Portrait of a Lady on Fire

Portrait of a Lady on Fire ★★★★½

This review may contain spoilers. I can handle the truth.

This review may contain spoilers.

First things first, let's applaud Letterboxd for committing to the bit and making the stars little fires. While we're at it, keep the applause going for every damn person involved in this film, which somehow, impossibly, lives up to the hype.

Portrait of a Lady on Fire is immaculately crafted on every level. I knew the acting would be great, and I had heard raves about Céline Sciamma's dreamlike, sweepingly romantic, and erotic direction. But no one told me about the sound design! This is a film that gets by without any non-diegetic music, but it's hardly a quiet film: every scene is filled the brim with the shush of the breeze, or the crashing of waves, or the clinking of glasses, or the rustling of dresses. Rarely has sound been so artfully managed to craft the world of the story.

The story itself is simple enough: a painter falls in love with her subject. Really, though, the film is about an idyllic, but incredibly fragile world created by these women in the absence men. This is illustrated, for instance, in the (slightly underbaked) subplot about an abortion - the immediate, almost unspoken support is startling only because it seems to be so rare in stories about this topic.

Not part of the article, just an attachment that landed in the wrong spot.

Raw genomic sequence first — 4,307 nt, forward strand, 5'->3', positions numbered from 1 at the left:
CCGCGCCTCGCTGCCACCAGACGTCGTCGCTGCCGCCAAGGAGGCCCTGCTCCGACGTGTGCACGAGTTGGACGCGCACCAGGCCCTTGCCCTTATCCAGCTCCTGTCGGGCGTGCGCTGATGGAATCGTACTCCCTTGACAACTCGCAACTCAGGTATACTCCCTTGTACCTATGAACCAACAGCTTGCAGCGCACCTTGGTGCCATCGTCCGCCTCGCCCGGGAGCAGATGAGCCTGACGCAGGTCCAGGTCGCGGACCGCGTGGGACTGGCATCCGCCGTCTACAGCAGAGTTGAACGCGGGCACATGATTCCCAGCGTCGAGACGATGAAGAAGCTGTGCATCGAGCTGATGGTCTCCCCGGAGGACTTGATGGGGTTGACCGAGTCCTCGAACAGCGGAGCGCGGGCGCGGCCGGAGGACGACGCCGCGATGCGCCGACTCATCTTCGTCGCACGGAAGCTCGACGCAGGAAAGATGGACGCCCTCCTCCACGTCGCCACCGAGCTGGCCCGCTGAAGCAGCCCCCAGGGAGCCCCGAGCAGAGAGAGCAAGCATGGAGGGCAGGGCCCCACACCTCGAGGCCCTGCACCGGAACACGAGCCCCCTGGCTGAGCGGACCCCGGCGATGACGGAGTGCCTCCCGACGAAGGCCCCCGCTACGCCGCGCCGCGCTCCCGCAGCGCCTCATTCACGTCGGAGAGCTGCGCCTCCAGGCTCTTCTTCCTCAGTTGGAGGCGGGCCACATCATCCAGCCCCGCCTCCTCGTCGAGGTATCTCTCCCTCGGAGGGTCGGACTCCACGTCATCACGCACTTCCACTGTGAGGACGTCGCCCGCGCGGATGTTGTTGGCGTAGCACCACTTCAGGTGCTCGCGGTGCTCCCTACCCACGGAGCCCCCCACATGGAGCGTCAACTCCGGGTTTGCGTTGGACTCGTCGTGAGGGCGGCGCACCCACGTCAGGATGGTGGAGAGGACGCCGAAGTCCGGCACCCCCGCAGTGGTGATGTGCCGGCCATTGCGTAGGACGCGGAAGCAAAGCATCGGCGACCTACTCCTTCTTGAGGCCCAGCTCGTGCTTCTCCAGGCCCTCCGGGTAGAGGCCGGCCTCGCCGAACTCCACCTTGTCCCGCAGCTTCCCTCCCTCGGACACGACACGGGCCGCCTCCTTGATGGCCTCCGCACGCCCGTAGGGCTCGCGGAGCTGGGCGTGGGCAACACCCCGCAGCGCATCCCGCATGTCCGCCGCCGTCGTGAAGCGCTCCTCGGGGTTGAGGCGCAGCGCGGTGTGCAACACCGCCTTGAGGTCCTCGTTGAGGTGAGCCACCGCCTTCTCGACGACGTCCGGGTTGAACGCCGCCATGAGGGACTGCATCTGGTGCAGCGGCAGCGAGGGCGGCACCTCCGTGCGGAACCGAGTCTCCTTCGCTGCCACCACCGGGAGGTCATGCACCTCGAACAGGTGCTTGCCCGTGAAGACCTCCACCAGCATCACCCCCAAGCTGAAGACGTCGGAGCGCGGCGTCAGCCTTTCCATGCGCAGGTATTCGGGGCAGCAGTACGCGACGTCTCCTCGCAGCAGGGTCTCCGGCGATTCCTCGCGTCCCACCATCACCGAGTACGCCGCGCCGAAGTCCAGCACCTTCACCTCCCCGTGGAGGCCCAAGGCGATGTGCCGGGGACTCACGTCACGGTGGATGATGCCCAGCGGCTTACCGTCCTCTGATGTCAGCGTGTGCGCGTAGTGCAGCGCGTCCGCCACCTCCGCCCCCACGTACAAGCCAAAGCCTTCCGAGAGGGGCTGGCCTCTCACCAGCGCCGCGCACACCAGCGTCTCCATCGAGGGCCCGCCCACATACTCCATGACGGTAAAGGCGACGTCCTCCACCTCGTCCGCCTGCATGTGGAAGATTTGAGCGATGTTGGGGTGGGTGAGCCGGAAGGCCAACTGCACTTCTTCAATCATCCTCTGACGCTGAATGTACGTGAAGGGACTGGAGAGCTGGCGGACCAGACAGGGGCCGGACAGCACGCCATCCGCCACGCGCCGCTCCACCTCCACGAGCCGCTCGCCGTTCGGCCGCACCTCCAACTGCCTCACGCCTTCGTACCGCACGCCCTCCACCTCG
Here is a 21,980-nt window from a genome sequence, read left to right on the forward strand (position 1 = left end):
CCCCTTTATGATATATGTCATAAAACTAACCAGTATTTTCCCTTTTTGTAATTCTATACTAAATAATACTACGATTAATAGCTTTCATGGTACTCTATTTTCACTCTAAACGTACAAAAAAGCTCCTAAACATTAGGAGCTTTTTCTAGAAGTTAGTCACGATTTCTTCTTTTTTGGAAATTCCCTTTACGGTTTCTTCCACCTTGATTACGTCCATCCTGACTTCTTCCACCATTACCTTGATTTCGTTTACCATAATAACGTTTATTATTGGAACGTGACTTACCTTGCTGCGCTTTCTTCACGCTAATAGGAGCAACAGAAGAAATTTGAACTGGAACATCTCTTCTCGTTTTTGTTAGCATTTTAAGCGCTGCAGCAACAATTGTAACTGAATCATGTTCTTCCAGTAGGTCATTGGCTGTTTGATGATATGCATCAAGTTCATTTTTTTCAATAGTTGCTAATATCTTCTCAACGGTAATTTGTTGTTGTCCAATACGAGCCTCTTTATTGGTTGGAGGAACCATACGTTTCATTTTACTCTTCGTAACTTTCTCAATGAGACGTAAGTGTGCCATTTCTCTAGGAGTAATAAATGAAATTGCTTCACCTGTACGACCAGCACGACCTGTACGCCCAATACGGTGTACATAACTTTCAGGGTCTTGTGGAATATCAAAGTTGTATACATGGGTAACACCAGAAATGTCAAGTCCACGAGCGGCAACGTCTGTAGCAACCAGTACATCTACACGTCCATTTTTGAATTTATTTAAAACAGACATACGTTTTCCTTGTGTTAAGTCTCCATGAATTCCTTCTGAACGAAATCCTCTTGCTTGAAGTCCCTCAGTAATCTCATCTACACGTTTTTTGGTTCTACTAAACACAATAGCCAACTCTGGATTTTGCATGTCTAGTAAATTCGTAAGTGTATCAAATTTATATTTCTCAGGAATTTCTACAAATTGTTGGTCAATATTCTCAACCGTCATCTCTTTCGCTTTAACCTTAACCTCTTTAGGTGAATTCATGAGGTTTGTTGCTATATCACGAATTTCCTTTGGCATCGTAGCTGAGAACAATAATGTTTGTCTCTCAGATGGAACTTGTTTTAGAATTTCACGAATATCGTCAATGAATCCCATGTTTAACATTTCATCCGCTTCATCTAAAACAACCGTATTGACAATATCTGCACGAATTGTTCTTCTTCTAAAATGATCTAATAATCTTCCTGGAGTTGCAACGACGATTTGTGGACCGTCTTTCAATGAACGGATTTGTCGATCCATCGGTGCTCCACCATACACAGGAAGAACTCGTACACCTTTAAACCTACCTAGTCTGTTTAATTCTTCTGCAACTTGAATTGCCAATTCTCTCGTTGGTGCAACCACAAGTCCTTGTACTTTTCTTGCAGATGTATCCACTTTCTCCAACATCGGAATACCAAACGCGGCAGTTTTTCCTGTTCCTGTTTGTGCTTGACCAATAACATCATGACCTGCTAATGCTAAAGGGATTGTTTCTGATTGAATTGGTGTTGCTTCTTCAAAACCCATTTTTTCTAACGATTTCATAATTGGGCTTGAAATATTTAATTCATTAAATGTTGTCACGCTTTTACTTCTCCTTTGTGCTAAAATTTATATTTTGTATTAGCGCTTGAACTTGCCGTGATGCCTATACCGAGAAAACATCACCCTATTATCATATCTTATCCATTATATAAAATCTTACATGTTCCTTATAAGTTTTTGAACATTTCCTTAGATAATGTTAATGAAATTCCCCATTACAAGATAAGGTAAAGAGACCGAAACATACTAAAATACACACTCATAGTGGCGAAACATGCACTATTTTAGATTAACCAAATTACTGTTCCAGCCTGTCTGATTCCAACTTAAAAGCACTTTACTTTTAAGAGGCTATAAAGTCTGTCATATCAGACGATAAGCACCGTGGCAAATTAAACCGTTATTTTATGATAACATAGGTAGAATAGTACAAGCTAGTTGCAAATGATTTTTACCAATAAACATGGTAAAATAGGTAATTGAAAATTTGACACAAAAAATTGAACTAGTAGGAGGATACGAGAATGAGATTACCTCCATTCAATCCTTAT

As the film pushes on, into the stirring, incredibly strong middle section, and then into the heartbreaking end, we are treated to what is clearly already one of cinema's great love stories. The spell is only broken when a man arrives, his presence so startling and disruptive that I nearly jumped out of my chair. Along the way, we are treated to a feast of quick glances, lingering touches, and genuinely great paintings.

Quibbles? Sure. I think the film has one too many codas, and the framing device feels unnecessary. But these are silly complaints in the face of such artful beauty. Bless Hulu for surprising us with this one, otherwise I would have had to wait for Criterion's release in June (I'll definitely still be picking it up).

Four and a half hauntingly surreal bonfires out of five.